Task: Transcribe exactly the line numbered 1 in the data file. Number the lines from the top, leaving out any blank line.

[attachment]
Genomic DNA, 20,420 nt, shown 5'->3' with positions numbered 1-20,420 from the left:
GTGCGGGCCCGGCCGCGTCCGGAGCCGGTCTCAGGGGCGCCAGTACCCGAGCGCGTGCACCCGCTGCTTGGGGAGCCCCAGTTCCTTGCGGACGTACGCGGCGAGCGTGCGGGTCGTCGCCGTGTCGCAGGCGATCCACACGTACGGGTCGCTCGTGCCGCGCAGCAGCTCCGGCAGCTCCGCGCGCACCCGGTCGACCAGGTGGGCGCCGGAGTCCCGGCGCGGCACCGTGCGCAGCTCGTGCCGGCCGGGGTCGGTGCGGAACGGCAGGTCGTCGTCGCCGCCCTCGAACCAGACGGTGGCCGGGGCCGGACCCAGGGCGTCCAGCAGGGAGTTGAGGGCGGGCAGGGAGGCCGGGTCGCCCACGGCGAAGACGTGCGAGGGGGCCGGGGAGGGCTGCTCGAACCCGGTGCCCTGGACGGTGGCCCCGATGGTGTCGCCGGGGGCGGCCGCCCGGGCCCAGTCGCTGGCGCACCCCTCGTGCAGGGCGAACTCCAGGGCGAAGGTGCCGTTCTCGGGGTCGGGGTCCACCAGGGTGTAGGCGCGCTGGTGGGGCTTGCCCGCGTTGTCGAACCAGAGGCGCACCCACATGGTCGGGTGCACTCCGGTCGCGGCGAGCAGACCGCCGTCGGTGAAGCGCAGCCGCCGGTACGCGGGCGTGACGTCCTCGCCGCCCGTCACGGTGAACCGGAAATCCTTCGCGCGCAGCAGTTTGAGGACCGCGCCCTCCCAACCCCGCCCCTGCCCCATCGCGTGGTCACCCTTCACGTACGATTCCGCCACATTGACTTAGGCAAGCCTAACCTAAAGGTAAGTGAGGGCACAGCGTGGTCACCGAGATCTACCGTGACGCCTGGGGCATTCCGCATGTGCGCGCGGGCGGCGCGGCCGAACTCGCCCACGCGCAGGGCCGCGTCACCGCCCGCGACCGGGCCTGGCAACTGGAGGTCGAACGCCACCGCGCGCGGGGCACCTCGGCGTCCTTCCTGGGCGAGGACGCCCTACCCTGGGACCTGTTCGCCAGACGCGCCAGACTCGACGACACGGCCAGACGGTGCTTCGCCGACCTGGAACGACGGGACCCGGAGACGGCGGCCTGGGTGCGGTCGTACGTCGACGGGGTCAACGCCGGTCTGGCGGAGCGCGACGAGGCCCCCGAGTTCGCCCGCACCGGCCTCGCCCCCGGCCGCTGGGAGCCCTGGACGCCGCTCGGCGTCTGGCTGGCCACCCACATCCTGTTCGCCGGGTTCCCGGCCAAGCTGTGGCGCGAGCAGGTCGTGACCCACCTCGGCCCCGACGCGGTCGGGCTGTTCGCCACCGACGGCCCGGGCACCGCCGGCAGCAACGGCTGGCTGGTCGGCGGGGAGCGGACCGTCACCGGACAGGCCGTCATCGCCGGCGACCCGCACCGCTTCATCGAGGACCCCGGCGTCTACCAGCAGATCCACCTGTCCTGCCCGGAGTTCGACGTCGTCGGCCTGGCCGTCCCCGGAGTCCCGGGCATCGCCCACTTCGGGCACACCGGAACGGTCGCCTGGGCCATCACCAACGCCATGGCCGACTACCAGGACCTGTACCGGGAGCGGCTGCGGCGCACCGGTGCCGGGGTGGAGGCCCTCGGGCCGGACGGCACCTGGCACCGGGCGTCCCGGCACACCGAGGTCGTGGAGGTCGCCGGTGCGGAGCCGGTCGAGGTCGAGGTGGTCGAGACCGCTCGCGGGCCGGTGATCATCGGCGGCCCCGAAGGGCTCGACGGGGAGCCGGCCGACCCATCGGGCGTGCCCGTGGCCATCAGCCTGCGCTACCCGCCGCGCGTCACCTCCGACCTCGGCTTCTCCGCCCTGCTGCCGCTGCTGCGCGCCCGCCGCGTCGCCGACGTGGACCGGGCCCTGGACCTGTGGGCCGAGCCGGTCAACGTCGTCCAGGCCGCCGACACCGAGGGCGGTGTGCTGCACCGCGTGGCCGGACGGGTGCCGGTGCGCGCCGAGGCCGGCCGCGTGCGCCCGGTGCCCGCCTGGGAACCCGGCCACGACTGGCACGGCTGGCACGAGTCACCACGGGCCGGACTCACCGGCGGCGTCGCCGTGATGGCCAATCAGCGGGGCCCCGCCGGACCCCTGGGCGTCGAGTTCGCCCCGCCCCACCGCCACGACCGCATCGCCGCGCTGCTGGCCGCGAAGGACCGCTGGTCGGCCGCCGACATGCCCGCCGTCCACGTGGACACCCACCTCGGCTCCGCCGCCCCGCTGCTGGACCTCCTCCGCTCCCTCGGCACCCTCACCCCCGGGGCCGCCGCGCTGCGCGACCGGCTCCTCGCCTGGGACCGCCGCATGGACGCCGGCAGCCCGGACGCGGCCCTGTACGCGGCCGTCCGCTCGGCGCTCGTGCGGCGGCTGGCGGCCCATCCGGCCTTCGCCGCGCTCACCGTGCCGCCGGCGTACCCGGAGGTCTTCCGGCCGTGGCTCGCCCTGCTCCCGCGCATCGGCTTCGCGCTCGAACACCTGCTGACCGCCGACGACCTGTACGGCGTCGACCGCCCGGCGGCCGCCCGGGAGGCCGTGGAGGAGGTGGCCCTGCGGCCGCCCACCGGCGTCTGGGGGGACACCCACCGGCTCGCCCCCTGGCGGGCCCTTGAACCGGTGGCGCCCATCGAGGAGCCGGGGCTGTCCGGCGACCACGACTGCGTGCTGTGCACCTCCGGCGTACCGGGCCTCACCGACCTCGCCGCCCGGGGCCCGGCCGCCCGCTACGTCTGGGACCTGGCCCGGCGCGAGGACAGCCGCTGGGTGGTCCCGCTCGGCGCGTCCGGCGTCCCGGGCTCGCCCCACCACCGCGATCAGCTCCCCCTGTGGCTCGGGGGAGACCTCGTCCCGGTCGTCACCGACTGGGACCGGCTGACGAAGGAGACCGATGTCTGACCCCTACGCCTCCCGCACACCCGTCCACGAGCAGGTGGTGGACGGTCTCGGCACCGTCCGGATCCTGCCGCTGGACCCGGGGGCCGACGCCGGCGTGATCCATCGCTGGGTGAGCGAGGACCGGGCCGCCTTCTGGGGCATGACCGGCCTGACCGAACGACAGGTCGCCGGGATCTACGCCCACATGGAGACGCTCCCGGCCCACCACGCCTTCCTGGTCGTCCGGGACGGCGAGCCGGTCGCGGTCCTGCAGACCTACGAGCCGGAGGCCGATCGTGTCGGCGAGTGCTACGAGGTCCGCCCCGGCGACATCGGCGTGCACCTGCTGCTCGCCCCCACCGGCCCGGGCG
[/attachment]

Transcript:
Genomic DNA, 20,420 nt, shown 5'->3' with positions numbered 1-20,420 from the left: